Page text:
The Drop (2014) – Review

Directed by Michaël R. Roskam
Written by Dennis Lehane
Starring Tom Hardy, Noomi Rapace, James Gandolfini
Bob Saginowski finds himself at the center of a robbery gone awry and entwined in an investigation that digs deep into the neighborhood’s past where friends, families, and foes all work together to make a living – no matter the cost.


Dennis Lehane adapts his own short story ‘Animal Rescue’ here and if you’re familiar with his writing for the big screen, you won’t experience much here that you’re not really expecting already. His impressive back catalogue includes the likes of Gone Baby Gone, Mystic River and one of my personal favourites at the time, Shutter Island, and the tension here is almost as palpable as most of his other work, introducing the audience to weathered, hard-boiled, inner-city characters that are, for the most part, well rounded and believable.

A fitting tribute? Well, perhaps not fitting so much as acceptable and no great shame on his person, but this could have been much worse. As an example of acting prowess, the audience is mostly well served. I am still to be convinced that Noomi Rapace can do anything effectively other than silently brood and burst into bouts of seemingly uncontrolled violence (a la ‘The Girl With’ series). Her stabs at comedy, passion and science-fiction have all left audiences a little underwhelmed, especially with the likes of Prometheus requiring a credible, convincing new female lead. 
Here, to be fair, she is playing mostly third fiddle to an admittedly formidable two-hander from the late James Gandolfini in his final performance opposite the continuing man of the moment, Tom Hardy. Pitched as a gritty crime drama, The Drop features its main locale as Cousin Marv’s bar (Marv being Gandolfini, as you might expect) at which Hardy is playing the part of Bob, the bartender.  Despite perception to the contrary, the bar is not in fact owned by Marv (at least not anymore) but by a Chechen crime boss who bought it from Marv when times were tough, keeping the staff on.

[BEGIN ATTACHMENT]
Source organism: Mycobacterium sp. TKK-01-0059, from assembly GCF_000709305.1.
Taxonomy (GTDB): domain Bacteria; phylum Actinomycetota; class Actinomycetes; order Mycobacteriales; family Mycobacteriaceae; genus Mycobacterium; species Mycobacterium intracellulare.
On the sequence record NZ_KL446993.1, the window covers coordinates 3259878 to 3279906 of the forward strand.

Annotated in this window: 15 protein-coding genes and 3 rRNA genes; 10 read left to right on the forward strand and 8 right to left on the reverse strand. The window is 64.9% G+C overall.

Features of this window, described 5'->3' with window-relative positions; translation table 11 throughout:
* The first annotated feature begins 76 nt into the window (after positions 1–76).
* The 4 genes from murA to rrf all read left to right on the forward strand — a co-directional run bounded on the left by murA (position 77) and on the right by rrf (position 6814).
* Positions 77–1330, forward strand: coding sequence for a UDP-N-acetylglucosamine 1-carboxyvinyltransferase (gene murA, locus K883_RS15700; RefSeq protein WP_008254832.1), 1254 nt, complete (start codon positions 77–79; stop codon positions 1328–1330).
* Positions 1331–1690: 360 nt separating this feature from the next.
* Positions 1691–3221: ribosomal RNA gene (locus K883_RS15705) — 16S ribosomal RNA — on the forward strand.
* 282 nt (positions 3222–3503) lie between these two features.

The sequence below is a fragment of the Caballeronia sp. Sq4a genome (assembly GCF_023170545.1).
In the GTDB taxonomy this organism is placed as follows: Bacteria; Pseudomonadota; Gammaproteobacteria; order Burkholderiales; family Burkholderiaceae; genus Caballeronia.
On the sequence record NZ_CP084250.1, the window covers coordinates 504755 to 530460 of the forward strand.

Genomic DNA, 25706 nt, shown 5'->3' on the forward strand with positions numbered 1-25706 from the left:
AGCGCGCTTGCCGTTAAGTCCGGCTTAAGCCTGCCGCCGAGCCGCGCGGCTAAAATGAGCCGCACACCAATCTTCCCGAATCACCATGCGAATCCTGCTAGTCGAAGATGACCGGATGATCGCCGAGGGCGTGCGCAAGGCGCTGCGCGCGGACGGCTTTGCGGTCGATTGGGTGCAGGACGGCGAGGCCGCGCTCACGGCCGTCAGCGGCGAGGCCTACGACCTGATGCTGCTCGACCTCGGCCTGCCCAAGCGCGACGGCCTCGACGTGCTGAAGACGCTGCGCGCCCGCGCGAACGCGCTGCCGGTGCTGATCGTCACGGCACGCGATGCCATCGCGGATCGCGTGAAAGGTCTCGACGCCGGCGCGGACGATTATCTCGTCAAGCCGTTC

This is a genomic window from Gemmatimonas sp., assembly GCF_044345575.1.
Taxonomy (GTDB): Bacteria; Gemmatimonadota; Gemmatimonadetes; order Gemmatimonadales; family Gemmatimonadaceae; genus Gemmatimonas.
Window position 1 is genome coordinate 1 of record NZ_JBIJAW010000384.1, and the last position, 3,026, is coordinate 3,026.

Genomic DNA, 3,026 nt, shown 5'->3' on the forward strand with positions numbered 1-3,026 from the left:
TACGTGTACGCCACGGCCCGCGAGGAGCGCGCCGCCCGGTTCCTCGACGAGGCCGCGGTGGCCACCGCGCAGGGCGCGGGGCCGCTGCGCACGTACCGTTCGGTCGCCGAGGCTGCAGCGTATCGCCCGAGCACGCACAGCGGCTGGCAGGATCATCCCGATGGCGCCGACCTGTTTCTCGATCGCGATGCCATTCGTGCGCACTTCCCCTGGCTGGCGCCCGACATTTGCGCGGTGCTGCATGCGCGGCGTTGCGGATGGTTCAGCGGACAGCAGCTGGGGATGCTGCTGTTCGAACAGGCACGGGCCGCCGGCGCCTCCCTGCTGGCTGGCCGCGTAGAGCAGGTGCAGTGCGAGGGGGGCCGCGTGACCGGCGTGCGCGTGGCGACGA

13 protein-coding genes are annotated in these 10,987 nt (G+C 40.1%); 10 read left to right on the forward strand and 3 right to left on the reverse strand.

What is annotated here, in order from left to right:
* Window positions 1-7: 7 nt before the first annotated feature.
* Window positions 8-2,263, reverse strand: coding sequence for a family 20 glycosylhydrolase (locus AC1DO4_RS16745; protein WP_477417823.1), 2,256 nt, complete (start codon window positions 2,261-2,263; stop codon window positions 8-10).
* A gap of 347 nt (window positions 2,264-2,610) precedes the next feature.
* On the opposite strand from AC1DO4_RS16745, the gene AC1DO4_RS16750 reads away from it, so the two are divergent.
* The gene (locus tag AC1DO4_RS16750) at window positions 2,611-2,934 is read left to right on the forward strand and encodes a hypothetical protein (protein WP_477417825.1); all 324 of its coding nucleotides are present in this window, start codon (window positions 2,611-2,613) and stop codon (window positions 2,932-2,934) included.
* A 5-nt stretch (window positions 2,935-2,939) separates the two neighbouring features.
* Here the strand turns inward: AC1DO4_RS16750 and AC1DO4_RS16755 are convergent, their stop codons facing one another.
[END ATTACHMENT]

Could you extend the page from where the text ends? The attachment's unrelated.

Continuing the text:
When Bob (Hardy) walks past a neighbours’ wheelie-bin, he hears a whimpering from inside. Upon investigation, he discovers a puppy that has apparently been abandoned. The neighbour in question is Noomi Rapace, who is equally surprised to find the dog in her trash, and a relationship between the two of them is struck over the rescue and subsequent care of the animal.  Interspersed with the blossoming relationship that these two seemingly lonely people forge is Bob’s experience at the bar, known in criminal circles as a ‘drop’. Defined as a location where money is left from various illegal activities throughout the day. The Drop’s location is never the same two days in a row and is a closely guarded secret until the point at which it is chosen as the point of deposit of monies from whatever nefarious dealings have taken place that day.

Given its title, you may expect the majority of the running time to feature the events at the bar, but this doesn’t actually turn out to be the case, with Lehane keen to flex his writing skills in the direction of emotional attachment, both to human and animal. This is a recurring theme throughout the project and whilst impressive, it may not be the film that many will have turned up to watch, expecting maybe more menace and malice than is actually in evidence. It is certainly no less worthy for this fact and there are some excellent performances and the direction is sound if not altogether unique, but due to the two stories running in parallel and rarely meeting, this perhaps detracts from completely appreciating both in their own right.
Overall, a decent story with an average script is made worthy by performances that make this a legitimate hour and a half of entertainment. It rarely soars, but does the legacy of Gandolfini no real harm and for those of the cast still breathing, its maybe not quite the classic that many promised or anticipated, but certainly no turkey either. Worth one viewing, certainly, but you’re unlikely to re-visit this for good reason.

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